Surface Area and Volume
Material Required: Eight or more wooden or plastic cubes or alternatively chart paper from which cubes can be made.
In the school curriculum students are introduced to solid geometry through the topic of mensuration. They need to compute the surface area and volume of a number of regular solids.Often students have not fully grasped these concepts of surface area and volume or appreciated the difference between the two. In this activity students compare the surface area and volume of shapes formed by piling identical cubes in different ways. The activity can also extended to explore spatial relationships using the cubes.
For this activity we need eight or more identical cubes of side 1 cm (or 1 inch or of suitable side taken to be 1 unit). The volume of each cube is then one cubic cm. (or one cubic unit). The surface area of each cube is one square cm. (or one square unit) and the total surface area as 6×1 = 6 sq.cm. (or 6 sq units). If wooden or plastic cubes not available, the cubes can be made from chart paper or from a thin block of soft wood. If chart paper is used, one can make cubes of five sides, with one side open which are easy to make. Five sided-cubes are sufficient for the activity.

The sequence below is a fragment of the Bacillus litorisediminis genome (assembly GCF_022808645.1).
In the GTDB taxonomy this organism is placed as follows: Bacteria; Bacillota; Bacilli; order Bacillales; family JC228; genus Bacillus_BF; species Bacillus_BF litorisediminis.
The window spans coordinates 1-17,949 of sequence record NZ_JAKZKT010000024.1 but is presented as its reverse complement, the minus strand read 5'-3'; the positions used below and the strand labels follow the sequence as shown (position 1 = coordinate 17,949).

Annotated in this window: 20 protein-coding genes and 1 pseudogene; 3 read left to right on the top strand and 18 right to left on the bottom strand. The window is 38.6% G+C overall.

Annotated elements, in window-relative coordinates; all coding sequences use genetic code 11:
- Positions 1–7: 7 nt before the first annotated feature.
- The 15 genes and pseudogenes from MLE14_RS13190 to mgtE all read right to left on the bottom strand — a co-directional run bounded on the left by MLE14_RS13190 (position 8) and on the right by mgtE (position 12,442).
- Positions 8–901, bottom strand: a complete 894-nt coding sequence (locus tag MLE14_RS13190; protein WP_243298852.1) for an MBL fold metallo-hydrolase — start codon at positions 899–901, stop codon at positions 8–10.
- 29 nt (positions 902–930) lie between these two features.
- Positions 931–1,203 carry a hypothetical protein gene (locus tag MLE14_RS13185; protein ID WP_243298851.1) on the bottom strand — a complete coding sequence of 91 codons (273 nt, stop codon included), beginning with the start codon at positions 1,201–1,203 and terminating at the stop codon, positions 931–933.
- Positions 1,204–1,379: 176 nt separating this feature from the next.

The following activities may be done with the cubes:
- Ask the students to first find out the total volume and area of all the right cubes.
- Give the students five cubes and ask them to arrange in all possible ways. The cubes must be arranged so that when two cubes make contact, the faces in contact must completely cover each other. For each arrangement let them find the surface area and volume.
- Repeat this activity with 6, 7 and 8 cubes. Find each time the surface area and volume.
- While making each of the arrangements with the cubes the students can be asked to project the plan and the elevations from different sides of the solid figure.
- Given the two dimensional drawings of the plan and elevation, other students can be asked to build up the arrangements using the cubes.